Short Stories, Irish literature, Classics, Modern Fiction, Contemporary Literary Fiction, The Japanese Novel, Post Colonial Asian Fiction, The Legacy of the Austro-Hungarian Empire and quality Historical Novels are Among my Interests

Thursday, January 24, 2013

Hotel Iris: A Novel by Yoko Ogawa

Hotel Iris:  A Novel by Yoko Ogawa  (1996, 173 pages, translated by Stephen Snyder)

Yoko Ogawa  is a writer with a very subtle, powerful intelligence whose work I greatly admire.   I have previously posted on her most famous work, The Housekeeper and the Professor, a darkly cutting collection of short stories, Revenge: Eleven Dark Tales, and several longer short stories in her collection, The Diving Pool.  It would be difficult for me to say which if her works was my favorite but for sure Hotel Iris:  A Novel is the most disturbing.  It is disturbing not just for its subject matter, the severe sexual abuse and bondage an older man practices on a seventeen year old woman, but by our reaction to the  very graphic scenes.   Do we feel the proper moral indignation at the predatory sex or does our voyeuristic side enjoy them even wonder what it would feel like to be on either side of these scenes.

The novel is set in the Hotel Iris, located on a small Japanese resort and fishing island.   The hotel is run by Mari and her mother with the help of a maid.  It is a small place with only eight rooms and a kitchen.   The mother takes care of the books and Mari works the desk, deals with the guests, and does the cooking.    She and the maid, a kleptomania, clean up the rooms.   Some of the customers are on holiday, some are traveling business men but a good number are lovers or men who need a place to bring prostitutes.  Mari has learned a lot about people from observing the guests at the hotel.

We first meet her lover/abuser (maybe in his mid fifties) when they have to throw him out of the hotel because the prostitute he had brought to the hotel runs from the room screaming that he is a filthy pervert.  The mother, after making sure they are paid for the room, tells him to never come back.   Mari is intrigued by his voice.  We think she is a virgin but we cannot be sure.

One day she is on an errand in the town on the island where she encounters the translator (he ekes out a living translating Russian into Japanese-we never learn his name).   The man profusely apologies for the incident at the hotel and Mari assumes she will not see him again. Wanting to learn more about him, she follows him back to his small cottage.    In normal behavior, he is the most courteous kind gentle person.  I do not wish to describe what he does to her other than say it is degrading in the extreme.

We then have at least two opened questions.  Why does Mari crave having this done to her over and over, almost live for it, and why does the translator, who might have killed his wife, act as he does in the face of his seemingly contrary nature.  Mari begins to make up lies to tell her mother to cover her time with the translator.  He begins to send her, care of the hotel, beautifully loving letters.  There is no reason not to see him as loving her.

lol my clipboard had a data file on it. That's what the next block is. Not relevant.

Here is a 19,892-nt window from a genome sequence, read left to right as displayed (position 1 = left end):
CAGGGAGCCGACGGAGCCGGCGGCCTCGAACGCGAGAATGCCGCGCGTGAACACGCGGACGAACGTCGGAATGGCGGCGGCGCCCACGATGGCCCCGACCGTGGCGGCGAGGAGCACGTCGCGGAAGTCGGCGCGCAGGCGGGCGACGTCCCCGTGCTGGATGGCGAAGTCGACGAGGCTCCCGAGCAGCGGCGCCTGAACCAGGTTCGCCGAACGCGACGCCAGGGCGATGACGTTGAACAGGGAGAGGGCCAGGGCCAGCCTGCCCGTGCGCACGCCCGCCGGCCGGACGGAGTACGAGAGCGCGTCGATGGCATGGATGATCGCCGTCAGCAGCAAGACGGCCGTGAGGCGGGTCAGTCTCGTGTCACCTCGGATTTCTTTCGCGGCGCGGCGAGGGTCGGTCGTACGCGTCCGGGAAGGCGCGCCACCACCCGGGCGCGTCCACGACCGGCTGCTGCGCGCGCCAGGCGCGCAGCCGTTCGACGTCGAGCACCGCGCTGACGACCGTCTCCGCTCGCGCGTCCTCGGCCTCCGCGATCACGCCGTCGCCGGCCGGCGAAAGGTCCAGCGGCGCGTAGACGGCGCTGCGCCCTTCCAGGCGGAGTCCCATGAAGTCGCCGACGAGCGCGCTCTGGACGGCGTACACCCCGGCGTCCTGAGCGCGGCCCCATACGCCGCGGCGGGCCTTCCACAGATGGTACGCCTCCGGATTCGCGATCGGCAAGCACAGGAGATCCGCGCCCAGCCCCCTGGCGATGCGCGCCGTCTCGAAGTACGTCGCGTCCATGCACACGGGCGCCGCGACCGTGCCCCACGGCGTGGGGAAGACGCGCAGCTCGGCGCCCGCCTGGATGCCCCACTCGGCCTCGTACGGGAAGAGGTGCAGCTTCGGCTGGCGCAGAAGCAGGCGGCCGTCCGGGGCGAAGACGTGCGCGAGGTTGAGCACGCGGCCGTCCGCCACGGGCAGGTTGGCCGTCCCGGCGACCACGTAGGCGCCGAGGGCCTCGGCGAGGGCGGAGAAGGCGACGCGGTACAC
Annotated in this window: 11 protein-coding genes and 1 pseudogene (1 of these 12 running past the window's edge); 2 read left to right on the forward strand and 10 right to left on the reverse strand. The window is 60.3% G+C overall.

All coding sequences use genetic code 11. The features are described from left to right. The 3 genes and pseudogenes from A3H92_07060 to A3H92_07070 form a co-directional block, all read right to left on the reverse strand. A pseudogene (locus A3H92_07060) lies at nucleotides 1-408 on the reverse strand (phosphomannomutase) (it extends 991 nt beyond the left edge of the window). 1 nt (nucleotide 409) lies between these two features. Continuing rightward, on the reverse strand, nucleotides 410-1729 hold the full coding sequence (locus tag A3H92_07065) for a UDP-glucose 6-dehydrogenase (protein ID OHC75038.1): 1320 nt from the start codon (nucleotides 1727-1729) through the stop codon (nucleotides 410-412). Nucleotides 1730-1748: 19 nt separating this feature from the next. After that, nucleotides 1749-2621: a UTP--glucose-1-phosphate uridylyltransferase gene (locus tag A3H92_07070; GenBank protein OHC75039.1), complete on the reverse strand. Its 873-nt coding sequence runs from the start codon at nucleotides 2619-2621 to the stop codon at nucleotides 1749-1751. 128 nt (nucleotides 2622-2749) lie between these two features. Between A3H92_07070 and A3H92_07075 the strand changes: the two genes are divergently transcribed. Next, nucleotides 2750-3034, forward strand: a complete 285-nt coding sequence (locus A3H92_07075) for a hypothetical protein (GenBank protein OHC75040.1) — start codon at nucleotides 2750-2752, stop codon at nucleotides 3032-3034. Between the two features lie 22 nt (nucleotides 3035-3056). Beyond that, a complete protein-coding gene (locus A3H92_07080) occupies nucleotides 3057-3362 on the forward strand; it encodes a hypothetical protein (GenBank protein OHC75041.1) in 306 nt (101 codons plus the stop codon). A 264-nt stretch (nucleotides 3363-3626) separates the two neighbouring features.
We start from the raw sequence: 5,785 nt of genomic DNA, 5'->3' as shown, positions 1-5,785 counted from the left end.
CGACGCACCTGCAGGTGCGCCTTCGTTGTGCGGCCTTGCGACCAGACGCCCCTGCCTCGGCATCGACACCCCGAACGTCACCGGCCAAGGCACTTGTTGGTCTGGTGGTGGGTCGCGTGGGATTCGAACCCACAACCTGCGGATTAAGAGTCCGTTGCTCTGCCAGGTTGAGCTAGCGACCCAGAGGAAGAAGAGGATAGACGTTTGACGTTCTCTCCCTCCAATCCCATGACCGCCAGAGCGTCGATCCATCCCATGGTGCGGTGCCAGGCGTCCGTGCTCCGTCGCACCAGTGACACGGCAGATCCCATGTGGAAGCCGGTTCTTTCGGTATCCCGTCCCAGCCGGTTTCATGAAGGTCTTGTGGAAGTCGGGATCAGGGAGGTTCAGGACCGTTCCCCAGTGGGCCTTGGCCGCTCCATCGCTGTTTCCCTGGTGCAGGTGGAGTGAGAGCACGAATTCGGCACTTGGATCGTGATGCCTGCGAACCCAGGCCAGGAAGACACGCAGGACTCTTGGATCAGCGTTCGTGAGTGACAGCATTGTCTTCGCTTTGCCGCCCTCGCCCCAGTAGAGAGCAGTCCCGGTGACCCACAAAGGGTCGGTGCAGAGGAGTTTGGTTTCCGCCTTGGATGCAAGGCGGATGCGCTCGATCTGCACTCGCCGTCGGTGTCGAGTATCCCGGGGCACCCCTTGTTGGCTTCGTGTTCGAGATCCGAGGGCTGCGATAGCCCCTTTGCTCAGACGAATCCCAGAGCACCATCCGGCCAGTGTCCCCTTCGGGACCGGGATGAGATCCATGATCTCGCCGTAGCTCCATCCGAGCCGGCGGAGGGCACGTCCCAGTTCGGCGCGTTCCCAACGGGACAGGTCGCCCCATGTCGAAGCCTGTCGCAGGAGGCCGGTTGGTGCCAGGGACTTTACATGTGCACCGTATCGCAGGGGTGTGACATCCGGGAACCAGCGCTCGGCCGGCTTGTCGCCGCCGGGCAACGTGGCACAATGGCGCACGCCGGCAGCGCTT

There are interesting developments involving the hotel maid, Mari and her mother and we learn a lot about how a small hotel is managed on a Japanese resort island.  We also meet the translator's mute nephew in a really bizarre sub-plot with one very shocking and staggering line you will be stunned by, I know I was.

The relationship between 17 year old Mari and the translator is puzzling to say the least.  I have three daughters 14, 16 and 19 and something like this happening seem to me impossible, purely crazy but that is what Mari's mother thought also.

The ending is really well done.  It gives us a feeling of real closure.

As long as you are not offended by near x-rated sex scenes, I recommend this novel for its wonderfully imaginative plot lines, its treatment of the relationship between Mari and her mother as well as Mari and the translator.    It can inspire you to think deeply about the relationships of sadism and passion, love and control.   I think it can also be seen as a story about the consequences of living in a very controlled society which has lost its bearing.

The last two translations of Japanese novels I read were marred by also sorts of typos and misspellings. errors any proofreading at all would have found.   Hotel Iris: A Novel is flawless and the translation is very elegant.

Yoko Ogawa was born in 1962.   She has written over twenties books but only a few have yet been translated.   One of her novels was made into a movie and she has won numerous Japanese literary prizes.  

There is more information on this title on the webpage of the publisher, Picador.   Picador publishes a lot of very interesting cutting edge works and I saw lots of great titles in their very diverse catalog.


@parridhlantern said...

I have this, but have yet to read it, I got after reading & posting on The housekeeper & the Diving pool. So thanks for the reminder :-)

Unknown said...

This is a great book, much better than the fairly tame 'The Housekeeper and the Professor'. Those in the know tell me that this is far more representative of her work too :)